is known to most Australians as "Melbourne Cup Day". It is some sort of big horse race somewhere in Victoria. It is almost, but not quite, a public holiday.
I am not interested. I do not like horse racing. I do not consider it a "sport". Telling me "but the horses like doing it" is not going to convince me. Of course it is referred to as "the horse racing industry" and, at least in South Australia, it seems to get government funding as well. I object.
I also object to the over indulgence which goes with the entire day - all the "Melbourne Cup lunches" with the new outfits and the outrageous hats (worn once and at great expense).
I spent a year living in Melbourne. I did some postgraduate work at a university there. The university scheduled examinations on Melbourne Cup Day. Schools scheduled (and still schedule) exams on that day. It is clear that it is not important to everyone but a news item indicated that it costs the nation a lot in missed output - $4m or was it $4bn? I do not know, even the first is far too much. I just feel sorry for the horses.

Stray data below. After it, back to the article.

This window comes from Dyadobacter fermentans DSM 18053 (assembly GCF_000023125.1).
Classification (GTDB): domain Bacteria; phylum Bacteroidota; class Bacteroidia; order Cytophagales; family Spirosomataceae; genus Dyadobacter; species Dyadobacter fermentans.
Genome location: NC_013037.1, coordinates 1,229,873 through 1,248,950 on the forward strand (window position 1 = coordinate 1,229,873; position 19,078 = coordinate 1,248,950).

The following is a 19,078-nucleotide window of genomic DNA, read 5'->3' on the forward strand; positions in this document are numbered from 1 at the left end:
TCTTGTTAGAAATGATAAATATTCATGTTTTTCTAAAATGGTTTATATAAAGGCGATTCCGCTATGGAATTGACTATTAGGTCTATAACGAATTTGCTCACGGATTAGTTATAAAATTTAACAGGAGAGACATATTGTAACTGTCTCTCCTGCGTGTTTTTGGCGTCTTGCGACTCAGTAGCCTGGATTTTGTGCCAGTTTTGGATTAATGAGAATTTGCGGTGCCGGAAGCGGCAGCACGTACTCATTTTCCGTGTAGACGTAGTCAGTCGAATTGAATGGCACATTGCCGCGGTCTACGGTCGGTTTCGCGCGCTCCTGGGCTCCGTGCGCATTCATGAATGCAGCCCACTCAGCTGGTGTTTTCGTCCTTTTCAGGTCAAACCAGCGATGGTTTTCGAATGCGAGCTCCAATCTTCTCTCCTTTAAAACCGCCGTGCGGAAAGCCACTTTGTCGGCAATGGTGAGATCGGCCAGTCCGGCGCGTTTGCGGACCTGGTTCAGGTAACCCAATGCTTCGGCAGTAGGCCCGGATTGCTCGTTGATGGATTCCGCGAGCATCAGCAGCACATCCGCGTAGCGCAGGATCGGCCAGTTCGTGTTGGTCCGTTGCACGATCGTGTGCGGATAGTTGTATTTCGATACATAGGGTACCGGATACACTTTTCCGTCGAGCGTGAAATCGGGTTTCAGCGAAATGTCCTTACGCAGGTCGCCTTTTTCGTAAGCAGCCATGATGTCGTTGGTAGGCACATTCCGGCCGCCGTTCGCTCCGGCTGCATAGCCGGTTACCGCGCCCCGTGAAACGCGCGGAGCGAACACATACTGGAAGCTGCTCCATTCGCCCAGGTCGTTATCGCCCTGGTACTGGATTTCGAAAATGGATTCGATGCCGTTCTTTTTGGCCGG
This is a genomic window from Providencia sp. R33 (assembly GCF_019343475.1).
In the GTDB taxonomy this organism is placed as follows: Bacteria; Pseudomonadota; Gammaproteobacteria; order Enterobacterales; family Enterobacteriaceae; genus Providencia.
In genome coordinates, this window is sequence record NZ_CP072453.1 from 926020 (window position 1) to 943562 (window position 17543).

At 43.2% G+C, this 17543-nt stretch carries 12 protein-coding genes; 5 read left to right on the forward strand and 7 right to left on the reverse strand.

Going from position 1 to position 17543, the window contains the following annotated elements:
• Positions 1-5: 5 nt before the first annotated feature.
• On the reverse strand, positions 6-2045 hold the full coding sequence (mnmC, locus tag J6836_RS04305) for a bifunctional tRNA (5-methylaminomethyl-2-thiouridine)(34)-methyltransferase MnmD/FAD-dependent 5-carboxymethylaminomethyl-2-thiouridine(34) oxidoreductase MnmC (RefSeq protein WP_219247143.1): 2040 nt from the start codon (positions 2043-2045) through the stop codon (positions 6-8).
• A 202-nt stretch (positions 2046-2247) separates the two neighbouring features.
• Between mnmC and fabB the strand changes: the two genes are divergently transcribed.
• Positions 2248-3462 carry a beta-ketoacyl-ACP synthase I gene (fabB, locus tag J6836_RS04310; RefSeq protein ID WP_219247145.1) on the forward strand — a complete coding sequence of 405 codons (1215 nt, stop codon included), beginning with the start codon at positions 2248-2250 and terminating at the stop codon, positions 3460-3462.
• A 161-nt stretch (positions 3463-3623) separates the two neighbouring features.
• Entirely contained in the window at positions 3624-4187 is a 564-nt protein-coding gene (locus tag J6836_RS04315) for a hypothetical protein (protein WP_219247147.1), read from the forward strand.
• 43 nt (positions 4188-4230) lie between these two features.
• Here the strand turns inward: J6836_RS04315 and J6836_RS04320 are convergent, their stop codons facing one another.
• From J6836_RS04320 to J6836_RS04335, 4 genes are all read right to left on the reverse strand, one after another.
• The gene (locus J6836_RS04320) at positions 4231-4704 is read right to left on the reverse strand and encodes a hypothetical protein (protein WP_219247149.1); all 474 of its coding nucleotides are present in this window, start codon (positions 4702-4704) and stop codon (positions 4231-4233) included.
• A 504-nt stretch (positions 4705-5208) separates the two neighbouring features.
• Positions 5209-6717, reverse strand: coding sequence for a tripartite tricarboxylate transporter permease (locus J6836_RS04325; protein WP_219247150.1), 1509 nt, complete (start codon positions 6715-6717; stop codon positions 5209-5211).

There are pages and pages in the paper again today - all devoted to this one horse race. There is, according to the media, only one possible winner. I skipped all this and headed for other things.
There was an equally disturbing story about a new sort of Barbie doll with, of all things, a camera in it so that little girls can film themselves playing. The video thus taken can be uploaded and edited and put on internet sites like Youtube. I am with the psychologists who are more than a little disturbed by this. I am disturbed by Barbie dolls. This new development disturbs me even more. It is the perfect tool for paedophiles. Why do people invent these sort of things? Why do shops stock them? Why do adults succumb to the pressures and buy them?
Clearing the old newspapers out to the recycle bin I saw a photograph of something very different. It is the picture of a mother and her two young children. My father and I happen to know them. She is a stay-at-home mother, at least until the children go to school. They were in their small garden. It was a short piece about their trip to the local garden centre and how they enjoyed gardening as a family activity. They will not be attending any Melbourne Cup events. The little girl may never have a Barbie doll, certainly will never have one with a camera in the neck. They looked happy.